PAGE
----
The camera comes in four different colours, red, black, blue and white, I really liked the red but it was out of stock so ended up with the black version instead. The box for the camera is made of sturdy cardboard and was sealed so I knew the camera hadn't been used and returned or anything. Inside the box there was the camera, a wire to allow you to transfer photos onto your computer and a disc with the instruction manual on it along with a very basic sheet of instructions. I find it poor that the main instruction manual is only on disc as I feel that just because someone buys a digital camera does not mean they automatically own a computer.
The camera itself is very compact and I would estimate it to be about 3 inches x 2 inches, the body of the camera is in whatever colour you have chosen and then there are silver accents such as one on the side with 10.0 megapixels engraved on it and surrounding the lens of the camera. The camera is made of plastic and I feel that the black parts feel a little cheap although it didn't in the other colours, the silver accents are nicely polished and don't seem to scratch easily as I have dropped this many times over the last 6 months and there isn't a single mark on it. On the top of the camera are two buttons, a silver circular button to press to capture your photo and a smooth oblong black button which turns the camera on and off. On the rear of the camera is a large LCD display which is a must on any camera for myself as I like to be sure that I have captured a good quality shot, the display is around 2 inches x 1.5 inches which is much bigger than a lot of cameras I looked at. There are also a series of buttons on the back of the camera which I will go into later.
The camera comes set up in a basic point and press mode so it is ready to go as soon as you unpack it but there are also a lot more options on it. On the rear of the camera the buttons are to the right of the screen, firstly there is a oblong silver button which you can either press to the left or the right, The button is used to zoom in and out when setting up your shot and this camera has a 3.3x optical zoom so you can get close in to your subject without losing quality in the shot. The button also moves between the different menus screens when you are setting the camera.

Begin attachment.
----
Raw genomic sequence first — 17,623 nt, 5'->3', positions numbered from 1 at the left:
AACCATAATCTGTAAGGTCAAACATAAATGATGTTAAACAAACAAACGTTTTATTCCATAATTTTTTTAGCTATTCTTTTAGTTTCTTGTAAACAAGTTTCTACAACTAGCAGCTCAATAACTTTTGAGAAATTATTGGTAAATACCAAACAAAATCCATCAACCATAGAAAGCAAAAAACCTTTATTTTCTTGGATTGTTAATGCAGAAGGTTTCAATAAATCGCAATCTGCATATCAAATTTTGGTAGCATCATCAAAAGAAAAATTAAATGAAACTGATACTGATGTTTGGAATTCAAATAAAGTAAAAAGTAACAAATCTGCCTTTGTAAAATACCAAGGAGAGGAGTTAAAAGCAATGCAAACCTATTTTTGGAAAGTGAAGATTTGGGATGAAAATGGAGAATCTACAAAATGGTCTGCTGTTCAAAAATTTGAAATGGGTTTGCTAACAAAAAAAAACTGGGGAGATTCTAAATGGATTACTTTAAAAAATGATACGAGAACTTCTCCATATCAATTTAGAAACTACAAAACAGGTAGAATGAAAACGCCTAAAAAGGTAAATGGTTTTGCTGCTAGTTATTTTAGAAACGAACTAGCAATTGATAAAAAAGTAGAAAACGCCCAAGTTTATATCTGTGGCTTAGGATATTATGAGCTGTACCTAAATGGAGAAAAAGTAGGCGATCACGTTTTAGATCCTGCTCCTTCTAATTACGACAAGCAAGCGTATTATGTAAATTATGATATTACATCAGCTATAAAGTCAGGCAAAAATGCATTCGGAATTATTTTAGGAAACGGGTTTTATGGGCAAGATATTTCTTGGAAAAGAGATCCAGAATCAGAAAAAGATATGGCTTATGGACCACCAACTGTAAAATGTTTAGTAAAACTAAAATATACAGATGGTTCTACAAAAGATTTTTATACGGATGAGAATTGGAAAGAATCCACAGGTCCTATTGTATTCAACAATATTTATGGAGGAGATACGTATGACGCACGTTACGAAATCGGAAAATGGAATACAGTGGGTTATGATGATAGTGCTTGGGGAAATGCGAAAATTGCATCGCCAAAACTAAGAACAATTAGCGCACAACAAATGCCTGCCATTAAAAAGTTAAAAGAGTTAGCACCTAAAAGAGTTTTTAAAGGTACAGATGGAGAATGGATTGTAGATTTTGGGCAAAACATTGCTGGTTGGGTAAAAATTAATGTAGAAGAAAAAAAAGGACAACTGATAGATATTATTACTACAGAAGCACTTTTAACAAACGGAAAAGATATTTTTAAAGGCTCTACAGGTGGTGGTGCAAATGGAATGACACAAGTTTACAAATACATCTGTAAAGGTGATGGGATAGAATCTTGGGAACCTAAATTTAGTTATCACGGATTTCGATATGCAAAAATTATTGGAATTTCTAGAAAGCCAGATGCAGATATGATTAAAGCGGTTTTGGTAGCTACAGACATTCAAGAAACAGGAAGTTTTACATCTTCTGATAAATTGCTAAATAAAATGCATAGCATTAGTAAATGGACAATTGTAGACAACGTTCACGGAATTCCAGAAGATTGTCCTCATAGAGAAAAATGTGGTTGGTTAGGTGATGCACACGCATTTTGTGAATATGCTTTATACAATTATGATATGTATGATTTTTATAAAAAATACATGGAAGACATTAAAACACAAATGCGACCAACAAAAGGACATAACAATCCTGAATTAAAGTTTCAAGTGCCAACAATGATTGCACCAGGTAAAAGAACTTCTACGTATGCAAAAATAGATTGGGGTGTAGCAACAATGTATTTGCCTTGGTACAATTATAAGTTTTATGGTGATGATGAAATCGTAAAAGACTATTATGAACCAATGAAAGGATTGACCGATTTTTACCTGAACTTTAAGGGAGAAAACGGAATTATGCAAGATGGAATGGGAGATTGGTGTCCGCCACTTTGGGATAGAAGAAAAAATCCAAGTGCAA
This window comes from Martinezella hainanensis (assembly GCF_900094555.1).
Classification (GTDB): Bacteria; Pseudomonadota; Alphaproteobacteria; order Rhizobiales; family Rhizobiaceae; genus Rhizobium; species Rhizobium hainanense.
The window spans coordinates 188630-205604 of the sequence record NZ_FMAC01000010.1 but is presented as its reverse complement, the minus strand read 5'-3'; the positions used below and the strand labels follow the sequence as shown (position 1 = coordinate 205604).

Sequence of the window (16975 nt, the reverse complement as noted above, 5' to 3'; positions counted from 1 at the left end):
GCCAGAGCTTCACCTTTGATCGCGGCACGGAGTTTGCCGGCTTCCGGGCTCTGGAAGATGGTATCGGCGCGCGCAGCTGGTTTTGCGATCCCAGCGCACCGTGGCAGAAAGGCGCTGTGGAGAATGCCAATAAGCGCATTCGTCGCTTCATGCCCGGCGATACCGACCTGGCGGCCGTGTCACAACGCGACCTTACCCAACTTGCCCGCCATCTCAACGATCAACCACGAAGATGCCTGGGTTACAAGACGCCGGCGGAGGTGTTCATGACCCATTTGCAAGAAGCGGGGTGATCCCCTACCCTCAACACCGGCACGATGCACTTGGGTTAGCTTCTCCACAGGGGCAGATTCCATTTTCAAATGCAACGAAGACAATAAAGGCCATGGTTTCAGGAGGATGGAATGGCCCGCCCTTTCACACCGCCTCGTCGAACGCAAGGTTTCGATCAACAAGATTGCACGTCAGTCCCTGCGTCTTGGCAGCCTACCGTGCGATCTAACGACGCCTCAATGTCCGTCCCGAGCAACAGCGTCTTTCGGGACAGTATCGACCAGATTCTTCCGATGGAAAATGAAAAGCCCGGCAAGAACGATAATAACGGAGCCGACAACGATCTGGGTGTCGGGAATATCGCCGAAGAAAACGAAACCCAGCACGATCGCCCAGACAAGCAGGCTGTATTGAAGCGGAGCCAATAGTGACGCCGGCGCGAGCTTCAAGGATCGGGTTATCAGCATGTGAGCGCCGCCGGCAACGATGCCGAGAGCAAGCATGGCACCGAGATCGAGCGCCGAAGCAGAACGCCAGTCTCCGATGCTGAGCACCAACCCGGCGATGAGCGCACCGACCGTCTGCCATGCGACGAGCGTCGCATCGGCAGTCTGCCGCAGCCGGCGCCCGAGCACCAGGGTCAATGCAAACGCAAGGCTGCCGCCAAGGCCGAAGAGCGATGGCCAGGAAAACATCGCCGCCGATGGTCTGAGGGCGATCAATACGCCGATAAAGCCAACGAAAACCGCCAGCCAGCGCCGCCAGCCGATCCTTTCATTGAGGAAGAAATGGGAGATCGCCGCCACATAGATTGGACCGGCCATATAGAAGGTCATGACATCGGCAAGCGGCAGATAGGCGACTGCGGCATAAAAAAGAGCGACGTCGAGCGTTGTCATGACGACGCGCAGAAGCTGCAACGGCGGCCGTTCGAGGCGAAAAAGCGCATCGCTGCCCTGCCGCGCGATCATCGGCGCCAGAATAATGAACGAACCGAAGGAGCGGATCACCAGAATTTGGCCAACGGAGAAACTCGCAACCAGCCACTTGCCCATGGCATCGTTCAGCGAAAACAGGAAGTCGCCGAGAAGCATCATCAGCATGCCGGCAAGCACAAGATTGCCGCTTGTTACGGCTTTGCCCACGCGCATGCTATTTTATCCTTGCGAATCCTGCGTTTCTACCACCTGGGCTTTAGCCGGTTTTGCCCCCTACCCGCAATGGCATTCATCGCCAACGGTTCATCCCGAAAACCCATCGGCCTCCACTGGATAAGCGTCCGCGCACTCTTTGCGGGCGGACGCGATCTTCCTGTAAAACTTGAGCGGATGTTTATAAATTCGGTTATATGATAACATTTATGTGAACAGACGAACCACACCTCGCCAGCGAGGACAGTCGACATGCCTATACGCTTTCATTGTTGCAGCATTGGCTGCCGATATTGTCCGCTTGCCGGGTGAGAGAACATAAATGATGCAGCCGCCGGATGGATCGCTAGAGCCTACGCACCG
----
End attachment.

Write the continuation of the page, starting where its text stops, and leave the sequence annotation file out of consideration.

The next button down on the camera is a play button which is a small silver circular button displaying a triangle like you would see on a remote so it is obvious that this button is how you view the photos you have taken. At the bottom on the camera there is a mode button also a silver button which gives you the choices of auto, program, SCN and movie, under SCN you can set the camera to know what type of subject will be in the picture such as children and pets, fireworks, portrait, night shots, indoor, sunset, beach, aquarium, foliage and snow. There are so many options that you can get a great quality picture no matter what the surroundings of the picture, the snow setting it really good and the snow shows up bright white exactly as it should. The movie mode is obviously self-explanatory and allows you to shoot some film on your camera.
Next to the mode button there is a menu button, under this button you find two different menu screens, one gives you frame, digital zoom, AF point zoom (not that I know what this is) flash settings, shooting info and allows you to set how long the picture shows for after capturing. The second screen within the menu allows you to decide if you want any volume on the camera, start up imaging, what memory format, how you want your files numbered, how long for the lens to retract when not in use, date and time and language. The menu is very easy to use and navigate through making this camera good for beginners.
The final button is a circular dial with a button in the centre and four points at which you can press, the centre button is to set any options you select and then the dial is for setting the ISO, quickly accessing the flash options although I find it is best to keep this on auto for the best quality photos, setting a macro and setting a self timer.
I really do love this camera and would go as far to say it is the best camera I have owned, the lens retracts fully into the camera which prevents damage which is good as I have little fingers who like to pretend to take photos and of course have mishaps. The camera is supposed to recognise faces and displays them in a green box outline on the viewing screen although I do often find that it highlights bit of the photos that aren't actually faces. There are15 different shooting modes to the camera although I do only use a couple of these which is how I feel most comfortable, there is also auto correcting for red eye which is great as I find there is nothing to spoil a photo more than when you have the perfect setting and then everyone looks like spawn of the devil. I must admit one of the very best things I find on the camera is that you can set it to take continuous photos and having children this setting is a godsend, I often set it to take 10 photos all at a second apart and get some lovely photos, my eldest screws her face up everytime she smiles and when using this she thinks we are finished after the first flash and relaxes giving me some lovely pictures.
I cannot recommend this camera enough, the only thing that I would change is that when taking continuous photos once you press the button you cannot see what the camera is going to capture between each shot so if you move your hand slightly you sometimes loose your subject.
The camera on a whole is distinctly average the 10 mega pixels photos are quite good but I believe you could achieve more from a lesser known brand name for roughly the same price or even have the same features offered for less than the 99pounds advertised.